Springer Online Journal Archives 1860-2000
Chemistry and Pharmacology
Abstract Chemical reactivity is generally taught by considering the chemical properties of the reacting entities (acid-base, oxidation-reduction, complexation, and precipitation) and the values of the corresponding equilibrium thermodynamic constants (Ka, E0 Kd, Ks). This approach, however, is not well-suited to the dynamic chemical systems that are often encountered in industrial and environmental chemistry where nonequilibrium conditions prevail. In this respect, oscillating reactions are a good illustration of the limits of equilibrium thermodynamics and show the need for a complementary dynamic nonequilibrium study. We describe here an oscillating reaction that is easy to carry out in an inorganic chemistry practical class as it uses common reactants (H2O2, KSCN, CuSO4, NaOH). This example should enable students to obtain a more realistic grasp of chemical reactivity based on a comprehension of coupled reaction processes, similar to those encountered in population dynamics or in enzymatic regulation.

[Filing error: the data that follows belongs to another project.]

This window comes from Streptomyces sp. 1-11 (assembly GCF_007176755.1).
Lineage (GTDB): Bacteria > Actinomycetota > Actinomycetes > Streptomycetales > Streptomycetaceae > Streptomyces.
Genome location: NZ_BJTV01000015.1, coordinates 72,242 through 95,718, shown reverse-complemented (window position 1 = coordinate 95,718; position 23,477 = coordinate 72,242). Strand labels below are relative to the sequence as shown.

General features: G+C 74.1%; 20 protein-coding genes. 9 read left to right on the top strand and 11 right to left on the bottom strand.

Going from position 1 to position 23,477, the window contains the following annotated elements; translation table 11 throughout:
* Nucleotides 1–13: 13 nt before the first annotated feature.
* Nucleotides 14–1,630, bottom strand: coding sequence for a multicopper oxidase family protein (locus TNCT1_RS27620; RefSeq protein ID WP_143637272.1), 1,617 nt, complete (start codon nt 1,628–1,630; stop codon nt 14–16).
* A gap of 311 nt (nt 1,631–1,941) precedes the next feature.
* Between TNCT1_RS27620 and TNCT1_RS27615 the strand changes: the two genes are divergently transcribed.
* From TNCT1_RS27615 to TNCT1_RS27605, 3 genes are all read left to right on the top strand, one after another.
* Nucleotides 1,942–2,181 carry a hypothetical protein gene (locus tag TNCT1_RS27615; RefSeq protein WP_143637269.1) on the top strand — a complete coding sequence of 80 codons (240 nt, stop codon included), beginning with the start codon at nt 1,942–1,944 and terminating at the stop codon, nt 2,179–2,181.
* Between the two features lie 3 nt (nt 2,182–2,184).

Type of Medium: